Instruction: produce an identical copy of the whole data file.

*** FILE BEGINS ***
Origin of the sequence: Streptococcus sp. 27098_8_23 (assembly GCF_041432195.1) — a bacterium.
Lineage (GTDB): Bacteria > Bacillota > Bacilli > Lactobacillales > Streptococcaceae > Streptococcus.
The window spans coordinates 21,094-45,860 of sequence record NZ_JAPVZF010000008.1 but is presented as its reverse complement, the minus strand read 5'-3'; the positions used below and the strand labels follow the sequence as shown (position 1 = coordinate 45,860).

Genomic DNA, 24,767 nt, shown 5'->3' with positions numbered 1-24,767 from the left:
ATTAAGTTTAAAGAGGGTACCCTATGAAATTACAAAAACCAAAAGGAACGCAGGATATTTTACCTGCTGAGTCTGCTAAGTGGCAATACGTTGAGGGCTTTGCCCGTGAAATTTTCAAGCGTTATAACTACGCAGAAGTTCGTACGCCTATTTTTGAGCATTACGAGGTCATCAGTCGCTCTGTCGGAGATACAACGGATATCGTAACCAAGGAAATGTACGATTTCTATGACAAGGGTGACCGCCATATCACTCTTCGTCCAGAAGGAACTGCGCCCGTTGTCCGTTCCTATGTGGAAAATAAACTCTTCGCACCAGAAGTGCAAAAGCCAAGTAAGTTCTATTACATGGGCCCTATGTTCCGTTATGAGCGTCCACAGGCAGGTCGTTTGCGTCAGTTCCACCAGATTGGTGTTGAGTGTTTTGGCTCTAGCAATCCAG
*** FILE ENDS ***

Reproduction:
Origin of the sequence: Streptococcus sp. 27098_8_23 (assembly GCF_041432195.1) — a bacterium.
Lineage (GTDB): Bacteria > Bacillota > Bacilli > Lactobacillales > Streptococcaceae > Streptococcus.
The window spans coordinates 21,094-45,860 of sequence record NZ_JAPVZF010000008.1 but is presented as its reverse complement, the minus strand read 5'-3'; the positions used below and the strand labels follow the sequence as shown (position 1 = coordinate 45,860).

Genomic DNA, 24,767 nt, shown 5'->3' with positions numbered 1-24,767 from the left:
ATTAAGTTTAAAGAGGGTACCCTATGAAATTACAAAAACCAAAAGGAACGCAGGATATTTTACCTGCTGAGTCTGCTAAGTGGCAATACGTTGAGGGCTTTGCCCGTGAAATTTTCAAGCGTTATAACTACGCAGAAGTTCGTACGCCTATTTTTGAGCATTACGAGGTCATCAGTCGCTCTGTCGGAGATACAACGGATATCGTAACCAAGGAAATGTACGATTTCTATGACAAGGGTGACCGCCATATCACTCTTCGTCCAGAAGGAACTGCGCCCGTTGTCCGTTCCTATGTGGAAAATAAACTCTTCGCACCAGAAGTGCAAAAGCCAAGTAAGTTCTATTACATGGGCCCTATGTTCCGTTATGAGCGTCCACAGGCAGGTCGTTTGCGTCAGTTCCACCAGATTGGTGTTGAGTGTTTTGGCTCTAGCAATCCAG